At any given time if you are running 2-5 personalized campaigns/experiences, you will likely be hitting 5-15% of your traffic. To gain more personalization, you will need to run more experiences. When you or your analytics team is looking at your user data, you must look at it through a personalization lens. This means asking questions like: Where are the biggest areas of improvement for personalization? What is the data saying about your largest segments?
ROADBLOCK #3: Lack of Strategy
When it comes to optimizing, testing, and personalizing your website, you must have a rigorous process in place to hypothesize, test, and validate at every step. For example, when you start optimizing, you want to address and account for problems and also identify areas where you’ve already seen success and use this knowledge to inform your strategy going forward. This data will help you to form a hypothesis about what will or won’t work for your site, but you also want to be able to continuously test and challenge this hypothesis as you optimize, re-adjusting your baseline with your current experiment’s winners. Our philosophy is to always to optimizing, which means you will constantly be testing and continuing to improve upon your existing experiences in real-time based on results and what the data shows.*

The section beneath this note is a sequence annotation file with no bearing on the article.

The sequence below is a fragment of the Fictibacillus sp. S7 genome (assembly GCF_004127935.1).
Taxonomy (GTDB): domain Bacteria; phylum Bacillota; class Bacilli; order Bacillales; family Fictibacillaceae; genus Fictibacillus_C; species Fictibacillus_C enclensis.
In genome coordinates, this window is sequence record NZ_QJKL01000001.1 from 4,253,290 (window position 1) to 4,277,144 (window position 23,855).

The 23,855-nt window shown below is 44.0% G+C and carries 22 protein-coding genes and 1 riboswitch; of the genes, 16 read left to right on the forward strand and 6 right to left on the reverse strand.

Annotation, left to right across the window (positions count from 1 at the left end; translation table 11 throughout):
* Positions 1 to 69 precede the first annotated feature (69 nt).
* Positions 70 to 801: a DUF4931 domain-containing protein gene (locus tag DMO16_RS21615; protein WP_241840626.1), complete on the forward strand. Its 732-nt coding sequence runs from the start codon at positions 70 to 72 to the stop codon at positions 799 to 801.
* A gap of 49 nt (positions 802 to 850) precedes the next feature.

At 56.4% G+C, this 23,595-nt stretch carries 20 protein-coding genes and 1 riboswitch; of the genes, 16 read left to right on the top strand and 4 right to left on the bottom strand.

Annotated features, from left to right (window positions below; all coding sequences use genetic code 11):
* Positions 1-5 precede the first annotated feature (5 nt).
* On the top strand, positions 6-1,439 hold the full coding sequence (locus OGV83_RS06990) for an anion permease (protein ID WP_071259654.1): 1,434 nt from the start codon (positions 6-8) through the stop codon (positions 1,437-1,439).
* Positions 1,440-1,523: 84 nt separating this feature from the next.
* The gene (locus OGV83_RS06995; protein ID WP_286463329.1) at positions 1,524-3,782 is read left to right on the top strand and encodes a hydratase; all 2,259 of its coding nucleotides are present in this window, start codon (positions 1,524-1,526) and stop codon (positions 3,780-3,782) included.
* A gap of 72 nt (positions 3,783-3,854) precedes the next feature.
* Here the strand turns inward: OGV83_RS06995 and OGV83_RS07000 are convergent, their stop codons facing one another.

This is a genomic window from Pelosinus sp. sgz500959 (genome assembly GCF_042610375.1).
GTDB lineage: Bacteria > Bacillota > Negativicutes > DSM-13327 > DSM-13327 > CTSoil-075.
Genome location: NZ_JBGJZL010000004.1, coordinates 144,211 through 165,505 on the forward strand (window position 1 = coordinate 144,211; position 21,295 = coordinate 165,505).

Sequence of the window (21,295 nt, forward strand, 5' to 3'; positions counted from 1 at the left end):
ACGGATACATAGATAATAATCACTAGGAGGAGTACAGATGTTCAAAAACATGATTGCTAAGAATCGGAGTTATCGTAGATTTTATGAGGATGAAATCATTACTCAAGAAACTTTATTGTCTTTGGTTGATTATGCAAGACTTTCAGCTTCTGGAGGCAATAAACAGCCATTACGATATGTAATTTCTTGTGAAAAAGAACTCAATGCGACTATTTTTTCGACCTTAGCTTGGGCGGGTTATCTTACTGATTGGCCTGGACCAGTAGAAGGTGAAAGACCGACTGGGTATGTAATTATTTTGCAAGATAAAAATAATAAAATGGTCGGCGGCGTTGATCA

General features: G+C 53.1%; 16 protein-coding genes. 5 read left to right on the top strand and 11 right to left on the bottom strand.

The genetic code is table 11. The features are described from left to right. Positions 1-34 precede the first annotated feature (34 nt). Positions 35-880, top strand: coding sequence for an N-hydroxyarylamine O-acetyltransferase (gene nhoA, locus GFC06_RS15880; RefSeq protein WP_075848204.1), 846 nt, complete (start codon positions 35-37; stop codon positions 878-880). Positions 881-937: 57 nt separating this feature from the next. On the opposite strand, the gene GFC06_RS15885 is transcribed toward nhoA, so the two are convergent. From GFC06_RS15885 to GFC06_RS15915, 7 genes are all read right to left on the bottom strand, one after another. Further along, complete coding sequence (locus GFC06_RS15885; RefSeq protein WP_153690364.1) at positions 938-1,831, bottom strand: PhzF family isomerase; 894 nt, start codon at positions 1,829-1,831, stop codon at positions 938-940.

*(Of course, depending on the optimization tool you use, there will be various metrics you are given that will determine the success of your experiences. Mainly, you want to make sure that you have a large enough audience to create statistical significance.)
ROADBLOCK #4: Fragmented Marketing Stack
A “fragmented marketing stack” refers to the numerous out-of-the-box solutions or tools that do a great job at the specific task they were designed for, but that operate on their own islands or silos, contributing very little data to your overall optimization strategy. An example of this would be chatbots or live chat. If you have a third-party system measuring and recording the data they deem ‘valuable,’ then it’s up to you to examine and determine how this information can help your optimization strategy.